More than two million men and women serve in America’s all-volunteer military force, and another three million are their husbands, wives, sons and daughters. Yet over the course of two long wars in Afghanistan and Iraq, the stories — and the service — of these military families have often been overlooked.
In a revealing two-hour documentary special presented by Bob Woodruff, The Homefront will bring the true stories of these military families to a PBS audience.
With unprecedented access and filmed over 14 months, The Homefront creates a series of intimate portraits — following families through the difficulties of deployment, the joys of homecoming, and the challenges of reintegrating as a family after many months apart.
General Martin Dempsey, Chairman of the Joint Chiefs of Staff, recalls in his interview for The Homefront a time when the military’s view on families was summed up by the phrase, “if the Army wanted you to have a family, they would have issued you one.” Now, he says, “the strength of the armed forces of the United States is as much about its families as it is about its combat capability.”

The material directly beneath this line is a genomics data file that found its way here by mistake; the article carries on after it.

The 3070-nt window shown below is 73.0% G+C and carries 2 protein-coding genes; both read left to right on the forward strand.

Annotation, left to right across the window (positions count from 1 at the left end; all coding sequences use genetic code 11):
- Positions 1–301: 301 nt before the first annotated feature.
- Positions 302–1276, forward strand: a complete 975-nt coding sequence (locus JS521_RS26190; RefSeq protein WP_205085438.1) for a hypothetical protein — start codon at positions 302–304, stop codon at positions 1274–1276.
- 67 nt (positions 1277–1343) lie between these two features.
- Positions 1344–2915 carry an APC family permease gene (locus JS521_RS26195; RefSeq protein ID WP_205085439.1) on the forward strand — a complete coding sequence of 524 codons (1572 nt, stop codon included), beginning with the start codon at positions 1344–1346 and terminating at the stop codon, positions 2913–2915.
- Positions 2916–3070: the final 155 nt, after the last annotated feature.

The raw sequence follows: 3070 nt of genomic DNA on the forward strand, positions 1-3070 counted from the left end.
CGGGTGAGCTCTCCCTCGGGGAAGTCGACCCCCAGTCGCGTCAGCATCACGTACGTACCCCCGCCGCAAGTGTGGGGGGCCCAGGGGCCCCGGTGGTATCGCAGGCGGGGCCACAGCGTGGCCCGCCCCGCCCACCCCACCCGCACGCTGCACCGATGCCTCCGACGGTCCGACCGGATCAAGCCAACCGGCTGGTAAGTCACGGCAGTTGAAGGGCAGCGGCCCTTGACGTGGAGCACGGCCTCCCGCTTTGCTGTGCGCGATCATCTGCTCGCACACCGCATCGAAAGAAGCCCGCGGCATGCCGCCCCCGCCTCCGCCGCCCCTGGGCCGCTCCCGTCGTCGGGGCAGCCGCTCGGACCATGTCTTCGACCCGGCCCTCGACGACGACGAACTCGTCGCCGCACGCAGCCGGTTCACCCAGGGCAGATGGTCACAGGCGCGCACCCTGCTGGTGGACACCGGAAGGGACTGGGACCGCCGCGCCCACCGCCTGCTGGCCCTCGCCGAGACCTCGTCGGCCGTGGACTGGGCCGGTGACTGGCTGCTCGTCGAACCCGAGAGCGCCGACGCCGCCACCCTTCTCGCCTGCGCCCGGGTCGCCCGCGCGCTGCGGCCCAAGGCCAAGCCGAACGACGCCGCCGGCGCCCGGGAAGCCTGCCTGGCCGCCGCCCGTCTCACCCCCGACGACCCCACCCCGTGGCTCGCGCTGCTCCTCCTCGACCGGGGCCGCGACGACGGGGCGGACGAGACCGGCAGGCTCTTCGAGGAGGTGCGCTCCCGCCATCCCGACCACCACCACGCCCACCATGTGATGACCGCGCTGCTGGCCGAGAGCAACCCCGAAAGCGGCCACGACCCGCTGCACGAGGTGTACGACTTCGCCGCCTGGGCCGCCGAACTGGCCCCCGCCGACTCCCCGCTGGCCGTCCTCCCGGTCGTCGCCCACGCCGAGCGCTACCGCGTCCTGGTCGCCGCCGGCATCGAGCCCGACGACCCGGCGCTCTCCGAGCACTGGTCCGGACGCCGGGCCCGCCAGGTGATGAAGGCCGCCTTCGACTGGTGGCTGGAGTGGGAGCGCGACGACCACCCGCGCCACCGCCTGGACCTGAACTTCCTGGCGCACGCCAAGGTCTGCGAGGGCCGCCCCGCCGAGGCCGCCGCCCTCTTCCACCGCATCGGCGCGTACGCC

In The Homefront, viewers will meet a cross-section of America’s military community: Soldiers, Sailors, Marines, and Airmen, some in the active duty force, and some in the National Guard and Reserve. Representing many ranks, and drawn from across the country, these families illustrate what it means to serve.
From an Army Staff Sergeant torn between family and military duty, to a Marine Gunnery Sergeant struggling to reconnect with his wife and children after a long deployment, to a Navy Command Master Chief whose husband has given up his own career to raise their children, The Homefront reveals that in the military, family life is never routine.